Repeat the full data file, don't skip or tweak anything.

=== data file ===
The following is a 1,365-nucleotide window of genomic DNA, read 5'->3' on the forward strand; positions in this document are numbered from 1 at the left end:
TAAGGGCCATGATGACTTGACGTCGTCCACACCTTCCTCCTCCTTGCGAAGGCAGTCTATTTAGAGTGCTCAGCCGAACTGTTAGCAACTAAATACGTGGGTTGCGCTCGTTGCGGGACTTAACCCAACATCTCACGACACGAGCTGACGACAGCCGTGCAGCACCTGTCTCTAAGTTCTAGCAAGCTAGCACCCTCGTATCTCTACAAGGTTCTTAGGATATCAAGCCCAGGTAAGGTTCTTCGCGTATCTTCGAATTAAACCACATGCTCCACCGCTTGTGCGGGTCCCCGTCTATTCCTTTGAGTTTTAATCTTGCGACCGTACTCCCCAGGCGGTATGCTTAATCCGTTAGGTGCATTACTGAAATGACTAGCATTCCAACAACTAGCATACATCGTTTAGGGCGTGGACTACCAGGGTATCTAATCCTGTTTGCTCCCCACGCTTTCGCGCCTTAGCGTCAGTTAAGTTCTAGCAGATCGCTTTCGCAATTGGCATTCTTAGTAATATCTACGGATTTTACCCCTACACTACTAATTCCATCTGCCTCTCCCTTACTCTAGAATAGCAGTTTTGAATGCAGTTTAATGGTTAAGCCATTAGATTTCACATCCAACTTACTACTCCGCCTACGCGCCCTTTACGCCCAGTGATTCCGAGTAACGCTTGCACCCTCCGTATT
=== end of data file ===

The following is a 1,365-nucleotide window of genomic DNA, read 5'->3' on the forward strand; positions in this document are numbered from 1 at the left end:
TAAGGGCCATGATGACTTGACGTCGTCCACACCTTCCTCCTCCTTGCGAAGGCAGTCTATTTAGAGTGCTCAGCCGAACTGTTAGCAACTAAATACGTGGGTTGCGCTCGTTGCGGGACTTAACCCAACATCTCACGACACGAGCTGACGACAGCCGTGCAGCACCTGTCTCTAAGTTCTAGCAAGCTAGCACCCTCGTATCTCTACAAGGTTCTTAGGATATCAAGCCCAGGTAAGGTTCTTCGCGTATCTTCGAATTAAACCACATGCTCCACCGCTTGTGCGGGTCCCCGTCTATTCCTTTGAGTTTTAATCTTGCGACCGTACTCCCCAGGCGGTATGCTTAATCCGTTAGGTGCATTACTGAAATGACTAGCATTCCAACAACTAGCATACATCGTTTAGGGCGTGGACTACCAGGGTATCTAATCCTGTTTGCTCCCCACGCTTTCGCGCCTTAGCGTCAGTTAAGTTCTAGCAGATCGCTTTCGCAATTGGCATTCTTAGTAATATCTACGGATTTTACCCCTACACTACTAATTCCATCTGCCTCTCCCTTACTCTAGAATAGCAGTTTTGAATGCAGTTTAATGGTTAAGCCATTAGATTTCACATCCAACTTACTACTCCGCCTACGCGCCCTTTACGCCCAGTGATTCCGAGTAACGCTTGCACCCTCCGTATT